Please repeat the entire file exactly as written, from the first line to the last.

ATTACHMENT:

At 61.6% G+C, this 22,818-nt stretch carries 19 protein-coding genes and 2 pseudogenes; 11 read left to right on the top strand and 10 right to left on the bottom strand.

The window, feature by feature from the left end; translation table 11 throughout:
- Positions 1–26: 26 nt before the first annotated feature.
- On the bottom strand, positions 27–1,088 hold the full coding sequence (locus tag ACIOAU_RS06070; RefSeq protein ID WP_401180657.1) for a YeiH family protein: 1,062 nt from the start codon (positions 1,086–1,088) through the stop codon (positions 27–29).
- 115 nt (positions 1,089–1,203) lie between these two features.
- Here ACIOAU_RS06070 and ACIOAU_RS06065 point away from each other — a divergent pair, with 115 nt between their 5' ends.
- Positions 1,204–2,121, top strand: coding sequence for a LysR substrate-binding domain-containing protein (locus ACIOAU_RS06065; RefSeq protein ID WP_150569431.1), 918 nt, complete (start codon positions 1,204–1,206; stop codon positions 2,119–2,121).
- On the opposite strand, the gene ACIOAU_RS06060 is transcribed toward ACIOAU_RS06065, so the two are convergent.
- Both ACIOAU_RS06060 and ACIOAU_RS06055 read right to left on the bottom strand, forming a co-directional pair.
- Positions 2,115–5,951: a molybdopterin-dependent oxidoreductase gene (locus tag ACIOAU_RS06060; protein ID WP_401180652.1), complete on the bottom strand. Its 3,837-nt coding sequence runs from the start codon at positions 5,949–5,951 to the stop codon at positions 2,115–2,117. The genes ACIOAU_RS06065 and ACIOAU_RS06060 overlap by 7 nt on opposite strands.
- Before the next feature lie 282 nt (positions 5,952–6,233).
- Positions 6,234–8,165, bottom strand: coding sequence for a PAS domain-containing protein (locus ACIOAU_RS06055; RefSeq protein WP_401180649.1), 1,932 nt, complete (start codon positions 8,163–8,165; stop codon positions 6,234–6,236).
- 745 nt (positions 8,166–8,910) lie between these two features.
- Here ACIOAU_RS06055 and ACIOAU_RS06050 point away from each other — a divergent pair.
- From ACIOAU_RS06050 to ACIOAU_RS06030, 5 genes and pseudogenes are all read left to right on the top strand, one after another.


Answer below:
At 61.6% G+C, this 22,818-nt stretch carries 19 protein-coding genes and 2 pseudogenes; 11 read left to right on the top strand and 10 right to left on the bottom strand.

The window, feature by feature from the left end; translation table 11 throughout:
- Positions 1–26: 26 nt before the first annotated feature.
- On the bottom strand, positions 27–1,088 hold the full coding sequence (locus tag ACIOAU_RS06070; RefSeq protein ID WP_401180657.1) for a YeiH family protein: 1,062 nt from the start codon (positions 1,086–1,088) through the stop codon (positions 27–29).
- 115 nt (positions 1,089–1,203) lie between these two features.
- Here ACIOAU_RS06070 and ACIOAU_RS06065 point away from each other — a divergent pair, with 115 nt between their 5' ends.
- Positions 1,204–2,121, top strand: coding sequence for a LysR substrate-binding domain-containing protein (locus ACIOAU_RS06065; RefSeq protein ID WP_150569431.1), 918 nt, complete (start codon positions 1,204–1,206; stop codon positions 2,119–2,121).
- On the opposite strand, the gene ACIOAU_RS06060 is transcribed toward ACIOAU_RS06065, so the two are convergent.
- Both ACIOAU_RS06060 and ACIOAU_RS06055 read right to left on the bottom strand, forming a co-directional pair.
- Positions 2,115–5,951: a molybdopterin-dependent oxidoreductase gene (locus tag ACIOAU_RS06060; protein ID WP_401180652.1), complete on the bottom strand. Its 3,837-nt coding sequence runs from the start codon at positions 5,949–5,951 to the stop codon at positions 2,115–2,117. The genes ACIOAU_RS06065 and ACIOAU_RS06060 overlap by 7 nt on opposite strands.
- Before the next feature lie 282 nt (positions 5,952–6,233).
- Positions 6,234–8,165, bottom strand: coding sequence for a PAS domain-containing protein (locus ACIOAU_RS06055; RefSeq protein WP_401180649.1), 1,932 nt, complete (start codon positions 8,163–8,165; stop codon positions 6,234–6,236).
- 745 nt (positions 8,166–8,910) lie between these two features.
- Here ACIOAU_RS06055 and ACIOAU_RS06050 point away from each other — a divergent pair.
- From ACIOAU_RS06050 to ACIOAU_RS06030, 5 genes and pseudogenes are all read left to right on the top strand, one after another.